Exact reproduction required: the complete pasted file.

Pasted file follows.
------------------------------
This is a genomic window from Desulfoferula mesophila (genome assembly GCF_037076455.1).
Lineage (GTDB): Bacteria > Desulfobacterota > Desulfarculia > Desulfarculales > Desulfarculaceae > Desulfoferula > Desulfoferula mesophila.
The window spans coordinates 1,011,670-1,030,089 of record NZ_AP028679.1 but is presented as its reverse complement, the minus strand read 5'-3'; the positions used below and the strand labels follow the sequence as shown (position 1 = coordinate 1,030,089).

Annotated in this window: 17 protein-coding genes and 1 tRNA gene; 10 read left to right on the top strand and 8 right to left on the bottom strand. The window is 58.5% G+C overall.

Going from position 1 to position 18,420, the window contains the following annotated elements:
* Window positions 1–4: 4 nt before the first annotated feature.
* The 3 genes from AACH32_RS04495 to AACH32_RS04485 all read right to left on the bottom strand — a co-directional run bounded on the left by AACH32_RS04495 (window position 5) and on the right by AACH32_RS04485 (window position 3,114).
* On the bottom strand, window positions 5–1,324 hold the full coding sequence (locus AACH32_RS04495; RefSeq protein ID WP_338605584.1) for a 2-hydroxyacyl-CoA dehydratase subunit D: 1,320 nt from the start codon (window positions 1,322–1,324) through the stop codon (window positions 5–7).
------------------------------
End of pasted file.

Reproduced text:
This is a genomic window from Desulfoferula mesophila (genome assembly GCF_037076455.1).
Lineage (GTDB): Bacteria > Desulfobacterota > Desulfarculia > Desulfarculales > Desulfarculaceae > Desulfoferula > Desulfoferula mesophila.
The window spans coordinates 1,011,670-1,030,089 of record NZ_AP028679.1 but is presented as its reverse complement, the minus strand read 5'-3'; the positions used below and the strand labels follow the sequence as shown (position 1 = coordinate 1,030,089).

Annotated in this window: 17 protein-coding genes and 1 tRNA gene; 10 read left to right on the top strand and 8 right to left on the bottom strand. The window is 58.5% G+C overall.

Going from position 1 to position 18,420, the window contains the following annotated elements:
* Window positions 1–4: 4 nt before the first annotated feature.
* The 3 genes from AACH32_RS04495 to AACH32_RS04485 all read right to left on the bottom strand — a co-directional run bounded on the left by AACH32_RS04495 (window position 5) and on the right by AACH32_RS04485 (window position 3,114).
* On the bottom strand, window positions 5–1,324 hold the full coding sequence (locus AACH32_RS04495; RefSeq protein ID WP_338605584.1) for a 2-hydroxyacyl-CoA dehydratase subunit D: 1,320 nt from the start codon (window positions 1,322–1,324) through the stop codon (window positions 5–7).